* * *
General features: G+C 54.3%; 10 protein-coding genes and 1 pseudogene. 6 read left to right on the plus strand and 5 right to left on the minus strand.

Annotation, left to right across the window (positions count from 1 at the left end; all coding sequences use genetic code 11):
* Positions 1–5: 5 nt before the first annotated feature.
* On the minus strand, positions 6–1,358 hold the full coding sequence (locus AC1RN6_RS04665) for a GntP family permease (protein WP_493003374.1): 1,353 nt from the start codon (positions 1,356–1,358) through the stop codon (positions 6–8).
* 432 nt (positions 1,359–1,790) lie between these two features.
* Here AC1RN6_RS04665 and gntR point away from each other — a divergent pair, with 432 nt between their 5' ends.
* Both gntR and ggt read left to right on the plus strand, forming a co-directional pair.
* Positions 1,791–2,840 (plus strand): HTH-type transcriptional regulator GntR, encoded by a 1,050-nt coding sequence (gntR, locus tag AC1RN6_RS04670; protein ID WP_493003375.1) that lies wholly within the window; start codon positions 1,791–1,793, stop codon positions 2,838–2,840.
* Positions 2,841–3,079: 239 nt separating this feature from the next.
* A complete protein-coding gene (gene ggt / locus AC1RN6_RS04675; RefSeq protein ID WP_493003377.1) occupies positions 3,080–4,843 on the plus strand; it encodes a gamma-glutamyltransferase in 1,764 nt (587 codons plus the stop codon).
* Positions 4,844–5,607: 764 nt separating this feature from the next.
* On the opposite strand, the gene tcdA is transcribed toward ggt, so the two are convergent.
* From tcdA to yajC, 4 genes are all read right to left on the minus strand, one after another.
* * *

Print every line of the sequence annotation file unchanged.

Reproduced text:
General features: G+C 54.3%; 10 protein-coding genes and 1 pseudogene. 6 read left to right on the plus strand and 5 right to left on the minus strand.

Annotation, left to right across the window (positions count from 1 at the left end; all coding sequences use genetic code 11):
* Positions 1–5: 5 nt before the first annotated feature.
* On the minus strand, positions 6–1,358 hold the full coding sequence (locus AC1RN6_RS04665) for a GntP family permease (protein WP_493003374.1): 1,353 nt from the start codon (positions 1,356–1,358) through the stop codon (positions 6–8).
* 432 nt (positions 1,359–1,790) lie between these two features.
* Here AC1RN6_RS04665 and gntR point away from each other — a divergent pair, with 432 nt between their 5' ends.
* Both gntR and ggt read left to right on the plus strand, forming a co-directional pair.
* Positions 1,791–2,840 (plus strand): HTH-type transcriptional regulator GntR, encoded by a 1,050-nt coding sequence (gntR, locus tag AC1RN6_RS04670; protein ID WP_493003375.1) that lies wholly within the window; start codon positions 1,791–1,793, stop codon positions 2,838–2,840.
* Positions 2,841–3,079: 239 nt separating this feature from the next.
* A complete protein-coding gene (gene ggt / locus AC1RN6_RS04675; RefSeq protein ID WP_493003377.1) occupies positions 3,080–4,843 on the plus strand; it encodes a gamma-glutamyltransferase in 1,764 nt (587 codons plus the stop codon).
* Positions 4,844–5,607: 764 nt separating this feature from the next.
* On the opposite strand, the gene tcdA is transcribed toward ggt, so the two are convergent.
* From tcdA to yajC, 4 genes are all read right to left on the minus strand, one after another.